King George V inspects 7,000 New Zealand troops at Bulford Field on 1 May 1917. New Zealand’s high command did not miss the opportunity and also present were Generals, Brigadiers, the Prime Minister William Massey, Joseph Ward – Leader of the Opposition and their wives and daughters and other dignitaries.
The 7,000 New Zealand troops on parade included: 4,000 from 4th Brigade; 1,500 from Sling Camp; 1,000 from Codford Command along with Engineers, ASC, Cadets and a few mounted rifles. After inspecting the troops, the King took the march-past and presented medals.
"The toughest part of the war was lack of sleep"
Coupled with the lack of shelter or water and a very poor diet, Australian and New Zealand soldiers on Gallipoli found the lack of sleep almost impossible to get used to. The cramped conditions, noise, heat and flies made a good night’s rest a rare luxury. Men often fell asleep where they were sitting – or standing, as New Zealand veteran Jerry Duffel recalls in this radio interview recorded in the 1960s.
Dust in our ears, eyes, mouth, nose and everywhere
In late 1914 the New Zealand and Australian forces were diverted from their original destination of England to Egypt. There they combined to form the ANZAC Corps that would eventually fight in the Gallipoli campaign. This film shows an activity that became a routine part of soldiers’ life - the troop inspection.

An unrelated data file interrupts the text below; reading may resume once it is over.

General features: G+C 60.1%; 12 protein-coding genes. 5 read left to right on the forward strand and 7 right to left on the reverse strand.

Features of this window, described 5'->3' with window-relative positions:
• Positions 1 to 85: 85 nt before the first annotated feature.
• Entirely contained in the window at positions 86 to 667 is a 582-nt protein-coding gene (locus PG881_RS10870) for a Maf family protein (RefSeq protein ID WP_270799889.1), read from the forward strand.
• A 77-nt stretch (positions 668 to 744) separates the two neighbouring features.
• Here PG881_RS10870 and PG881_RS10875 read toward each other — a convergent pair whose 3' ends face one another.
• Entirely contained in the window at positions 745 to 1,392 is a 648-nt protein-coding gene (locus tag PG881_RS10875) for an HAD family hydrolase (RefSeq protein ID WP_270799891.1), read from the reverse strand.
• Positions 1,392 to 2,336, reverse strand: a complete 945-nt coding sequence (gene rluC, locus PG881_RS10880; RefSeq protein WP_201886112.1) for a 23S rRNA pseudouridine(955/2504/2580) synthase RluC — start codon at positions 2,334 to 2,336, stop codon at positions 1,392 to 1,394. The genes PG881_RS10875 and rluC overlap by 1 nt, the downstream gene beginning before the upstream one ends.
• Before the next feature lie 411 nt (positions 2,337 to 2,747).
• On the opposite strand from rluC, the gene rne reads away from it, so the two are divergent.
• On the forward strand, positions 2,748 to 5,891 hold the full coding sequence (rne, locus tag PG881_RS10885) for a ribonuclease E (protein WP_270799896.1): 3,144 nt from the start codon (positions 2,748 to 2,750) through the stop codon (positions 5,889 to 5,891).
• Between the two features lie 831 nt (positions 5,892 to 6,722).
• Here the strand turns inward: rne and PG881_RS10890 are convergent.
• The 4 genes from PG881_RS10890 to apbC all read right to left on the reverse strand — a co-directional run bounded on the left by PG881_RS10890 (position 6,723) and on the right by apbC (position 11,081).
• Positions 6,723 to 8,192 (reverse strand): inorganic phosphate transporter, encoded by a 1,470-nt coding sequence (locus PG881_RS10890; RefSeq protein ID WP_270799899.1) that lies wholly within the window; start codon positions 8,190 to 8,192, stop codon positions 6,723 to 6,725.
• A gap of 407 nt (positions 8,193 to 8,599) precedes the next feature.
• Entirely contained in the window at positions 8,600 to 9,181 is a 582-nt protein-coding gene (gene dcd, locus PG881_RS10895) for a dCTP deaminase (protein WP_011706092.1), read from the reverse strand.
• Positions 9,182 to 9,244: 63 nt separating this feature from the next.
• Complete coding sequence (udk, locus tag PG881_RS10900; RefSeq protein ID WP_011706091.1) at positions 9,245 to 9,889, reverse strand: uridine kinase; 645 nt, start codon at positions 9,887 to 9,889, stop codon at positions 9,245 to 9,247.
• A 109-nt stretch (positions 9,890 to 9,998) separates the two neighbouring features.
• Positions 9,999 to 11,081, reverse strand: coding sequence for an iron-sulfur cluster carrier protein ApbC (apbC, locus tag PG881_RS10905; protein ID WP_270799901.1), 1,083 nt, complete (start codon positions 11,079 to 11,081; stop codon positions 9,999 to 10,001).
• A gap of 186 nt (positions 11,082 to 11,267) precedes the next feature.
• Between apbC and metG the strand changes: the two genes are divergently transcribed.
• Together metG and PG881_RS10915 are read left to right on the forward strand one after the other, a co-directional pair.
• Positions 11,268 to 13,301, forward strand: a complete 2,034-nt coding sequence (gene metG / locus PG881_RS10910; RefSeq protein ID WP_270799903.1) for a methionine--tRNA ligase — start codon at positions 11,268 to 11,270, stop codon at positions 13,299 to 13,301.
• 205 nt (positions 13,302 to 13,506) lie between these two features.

As well as the blazing Egyptian heat, the ANZAC troops had another menace to contend with – dust. Herbert Hart wrote in his diary “[t]he sand is worked into such fine dust near camp, that it now flies everywhere whenever the troops move over it. We had dust in our ears, eyes, mouth, nose and everywhere, it fell from our puggarees [cloth wrapped around the regulation sun helmets], pouches, pockets, putties [long cloth strips wrapped around the calves] or from all our clothes.”
The Daisy Patch
Joseph Gasparich was a gumdigger and school teacher before he joined the Auckland Infantry Battalion. In May 1915 he was serving with the combined Australian and New Zealand forces at Anzac Cove in Gallipoli. General Sir Ian Hamilton decided to try and break through to the south of the Gallipoli peninsula, and New Zealand and Australian infantrymen were sent to Cape Helles by ferry. On 8 May the New Zealanders launched a series of attacks across an open field of poppies and daisies. In 1968 Joe Gasparich recorded his memories of the unsuccessful attacks in the Daisy Patch. “It was absolute murder – or suicide, whichever way you like to look at it.”